[INDOLOGY] Characteristics of Fools

rajam rajam at earthlink.net
Thu Feb 5 16:58:03 EST 2015


Interesting observation by Ashok Aklujkar, and thanks.

So … may I take it that the word “Mūrkha” or “muurkha” to render the meaning “fool?”

In Tamil we have a saying … “mūrkkaṉum mutalaiyum koṇṭatu viṭā” (“mūrkkaṉ and crocodile won’t let their catch go”) implying the stubbornness in both species (man and animal). 

So, “mūrkkaṉ” is a nominal form derived from  “Mūrkha” or “muurkha”???

Regards,
Rajam


> On Feb 5, 2015, at 5:30 AM, Ashok Aklujkar <ashok.aklujkar at gmail.com> wrote:
> 
> For a few general observations, please see the latter half of this email.
> 
> Dominik Wujastyk: "There's a copy in the British Library, listed in the printed catalogue of Marathi books."
> 
> Someone proficient in Telugu should also check if the text in the following is essentially the same or significantly different: 
> 
> Mūrkha śatakam [title not printed as a compound word]
> 
> Author:	Śrī Na Ca Rāmānujācāryulu
> Publisher:	Haidarābādu : Pratulaku, Cakravarti Pracuraṇalu, 1988.
> Edition/Format:	<icon-bks.gif> Book : TeluguView all editions and formats
> Database:	WorldCat
> 
> The same source lists the book as available at:
> 
> 1. University of California, NRLF 
> Northern Regional Library Facility
> Richmond, CA 94804 United States
> 
> 2. UC Berkeley Libraries 
> Berkeley, CA 94720 United States
> 
> 3. University of Wisconsin - Madison, General Library System 
> Madison, WI 53706 United States
> 
> 4. University of Chicago Library 
> Chicago, IL 60637 United States
> 
> 5. University of Texas Libraries 
> University of Texas Libraries
> Austin, TX 78713 United States
> 
> 6. HathiTrust Digital Library 
> Ann Arbor, MI 48109 United States
> 
> A similar request to those who are proficient in Kannada:
> Saṭīka mūrkha śataka.
> 
> Author:	Timmappa Liṅgappa Hegaḍe
> Publisher:	Uḍupi : Śrī Madhvasiddhānta Granthālaya, 1925.
> Edition/Format:	<icon-bks.gif> Book : Kannada
> 
> Such texts, collecting the ways in which men can act foolishly, are  probably to be distinguished from the texts containing the stories of foolishness themselves. The Daasa-bodha of Sant Ram(a)da(a)s in Marathi, for example, has a Muurkha-lak.sa.na chapter, but it does not narrate any story that would serve as a background for a particular lak.s.a.na. 
> 
> The stories are sometimes summarized in short expressions, and the expressions alone are mentioned; e.g., pa.dhata-muurkha (in Marathi) would stand for an account of a learned (or superficially learned) fool, who takes the words of a text or speech literally (or too literally). 
> 
> Such summations become possible because the stories about fools are a part of Indian folklore (as they are of the folklores of several other countries). Most adults of the community know them.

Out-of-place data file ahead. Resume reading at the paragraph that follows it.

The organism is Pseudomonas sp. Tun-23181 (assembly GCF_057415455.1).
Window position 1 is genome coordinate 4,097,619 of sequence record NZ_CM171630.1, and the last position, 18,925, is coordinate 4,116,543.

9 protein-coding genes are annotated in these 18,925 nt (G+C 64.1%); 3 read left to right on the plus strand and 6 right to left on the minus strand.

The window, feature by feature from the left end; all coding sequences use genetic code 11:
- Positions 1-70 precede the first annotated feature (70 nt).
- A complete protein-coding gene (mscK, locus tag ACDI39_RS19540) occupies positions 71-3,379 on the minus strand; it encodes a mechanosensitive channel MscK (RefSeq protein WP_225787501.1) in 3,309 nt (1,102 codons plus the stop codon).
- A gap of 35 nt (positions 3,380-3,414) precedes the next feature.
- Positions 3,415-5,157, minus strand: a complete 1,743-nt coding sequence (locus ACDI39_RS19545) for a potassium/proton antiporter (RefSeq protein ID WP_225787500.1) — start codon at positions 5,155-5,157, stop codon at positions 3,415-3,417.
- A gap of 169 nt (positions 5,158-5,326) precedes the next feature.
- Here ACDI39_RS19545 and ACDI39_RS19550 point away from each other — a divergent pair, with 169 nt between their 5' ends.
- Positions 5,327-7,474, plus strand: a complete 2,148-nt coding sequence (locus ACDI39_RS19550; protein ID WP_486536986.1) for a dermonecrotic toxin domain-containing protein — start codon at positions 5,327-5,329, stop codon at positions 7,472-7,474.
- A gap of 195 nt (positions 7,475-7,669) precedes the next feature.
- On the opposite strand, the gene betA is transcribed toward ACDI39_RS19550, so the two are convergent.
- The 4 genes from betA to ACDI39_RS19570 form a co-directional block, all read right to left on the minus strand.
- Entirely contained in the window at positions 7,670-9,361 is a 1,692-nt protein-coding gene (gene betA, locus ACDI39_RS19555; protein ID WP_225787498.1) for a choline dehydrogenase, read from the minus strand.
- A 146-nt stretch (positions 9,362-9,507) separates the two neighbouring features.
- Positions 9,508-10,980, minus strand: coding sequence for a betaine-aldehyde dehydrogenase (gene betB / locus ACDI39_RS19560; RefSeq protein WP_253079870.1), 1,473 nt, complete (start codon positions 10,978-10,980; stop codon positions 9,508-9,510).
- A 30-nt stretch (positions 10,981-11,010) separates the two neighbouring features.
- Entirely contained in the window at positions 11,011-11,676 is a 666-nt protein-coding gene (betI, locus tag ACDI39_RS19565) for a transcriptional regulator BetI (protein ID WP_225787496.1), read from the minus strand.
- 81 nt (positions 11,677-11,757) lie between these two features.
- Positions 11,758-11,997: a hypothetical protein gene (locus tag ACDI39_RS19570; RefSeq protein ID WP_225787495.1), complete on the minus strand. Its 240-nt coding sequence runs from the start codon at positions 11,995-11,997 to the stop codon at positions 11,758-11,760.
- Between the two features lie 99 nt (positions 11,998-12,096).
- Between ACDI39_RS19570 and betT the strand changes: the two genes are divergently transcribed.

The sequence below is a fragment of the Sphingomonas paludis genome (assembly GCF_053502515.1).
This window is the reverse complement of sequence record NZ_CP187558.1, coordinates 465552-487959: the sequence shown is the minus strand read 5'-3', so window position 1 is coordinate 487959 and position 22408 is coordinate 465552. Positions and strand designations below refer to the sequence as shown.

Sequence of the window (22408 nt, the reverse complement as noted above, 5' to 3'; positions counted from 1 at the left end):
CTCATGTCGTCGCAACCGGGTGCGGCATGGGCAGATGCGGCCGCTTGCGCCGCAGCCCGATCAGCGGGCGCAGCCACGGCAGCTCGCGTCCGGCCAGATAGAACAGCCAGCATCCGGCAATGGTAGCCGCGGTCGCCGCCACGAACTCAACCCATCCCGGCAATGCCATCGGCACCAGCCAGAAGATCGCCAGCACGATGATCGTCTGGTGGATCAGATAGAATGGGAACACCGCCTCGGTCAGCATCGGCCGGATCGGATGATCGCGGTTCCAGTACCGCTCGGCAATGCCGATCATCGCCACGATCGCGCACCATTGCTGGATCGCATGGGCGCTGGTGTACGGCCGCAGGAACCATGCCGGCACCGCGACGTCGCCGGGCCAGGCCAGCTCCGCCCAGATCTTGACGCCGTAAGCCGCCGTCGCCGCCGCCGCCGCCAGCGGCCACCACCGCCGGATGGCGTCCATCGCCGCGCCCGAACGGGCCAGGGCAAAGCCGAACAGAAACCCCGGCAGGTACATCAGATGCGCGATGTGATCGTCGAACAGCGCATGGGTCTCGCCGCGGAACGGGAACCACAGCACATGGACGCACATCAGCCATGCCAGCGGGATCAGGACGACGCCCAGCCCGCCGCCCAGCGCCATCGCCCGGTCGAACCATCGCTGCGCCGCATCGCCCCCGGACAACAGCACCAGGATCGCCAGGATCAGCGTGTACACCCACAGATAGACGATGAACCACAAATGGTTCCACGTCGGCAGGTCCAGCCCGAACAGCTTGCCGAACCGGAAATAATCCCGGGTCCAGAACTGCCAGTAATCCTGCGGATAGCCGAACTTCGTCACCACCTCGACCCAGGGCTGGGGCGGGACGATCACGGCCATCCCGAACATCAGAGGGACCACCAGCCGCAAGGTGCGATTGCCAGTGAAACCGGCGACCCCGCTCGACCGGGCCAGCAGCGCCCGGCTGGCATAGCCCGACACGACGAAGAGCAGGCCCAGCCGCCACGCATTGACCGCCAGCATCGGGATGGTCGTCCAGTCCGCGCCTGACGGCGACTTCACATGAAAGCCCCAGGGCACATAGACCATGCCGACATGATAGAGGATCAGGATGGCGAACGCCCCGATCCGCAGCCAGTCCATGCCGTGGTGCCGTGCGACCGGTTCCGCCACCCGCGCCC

> 
> Occasionally, the stories are nasty and spread prejudice. 
> 
> (The shortest fool story I have heard in Canada is: "When the brightest man from New Foundland moved to Toronto, the average i.q. of both the places dropped drastically." I hope there are no newfies on this forum; if there are, they must be an exception by the very logic of the context; they will understand that, as a person very much given to historical accuracy, I cannot change what I heard. Also, since I am not a Torontonian (I hail from Khelm), I have nothing personal to gain in sharing the story. Nor am I known for telling or fabricating Sardarji jokes.)
> 
> The foolishness theme sometimes intersects with the themes of other stories populating Indian folklore; e.g., it is not uncommon to find in the stories a brahmin fool or a son-in-law fool. (Compare the depiction of a rich person or his son as a fool In western stories and t.v. comedies.) If the festival of Holi is only a day in some parts of India for dragging down the respectables of the society from their pedestal, the fool stories can be a 365-day festival toward a similar purpose. 
> 
> The genre of fools' stories is scattered over texts otherwise showing different pre-occupations; e.g., while the story of the three or four brahmins who resurrect a lion/tiger only to be killed by that lion/tiger is  found in the Pa;nca-tantra and Hitopade;sa recensions, it and similar stories are also found in various recasts of the  B.rhat-kathaa. The principal aim of these latter may not be to teach wisdom. They may not even contain the word muurkha or its synonyms. 
> 
> 
> a.a.
> 
> 
> 
>> On Feb 3, 2015, at 11:04 PM, Eli Franco <franco at uni-leipzig.de <mailto:franco at uni-leipzig.de>> wrote:
>> 
>> Would anyone be able to send me a scan of the following?
>> 
>> Murkhasataka. The Hundred Characteristics of Fools. Sanskrit
>> verses, with a translation by Janardana Hari Athalye. Ratnagiri, 1877.
> 
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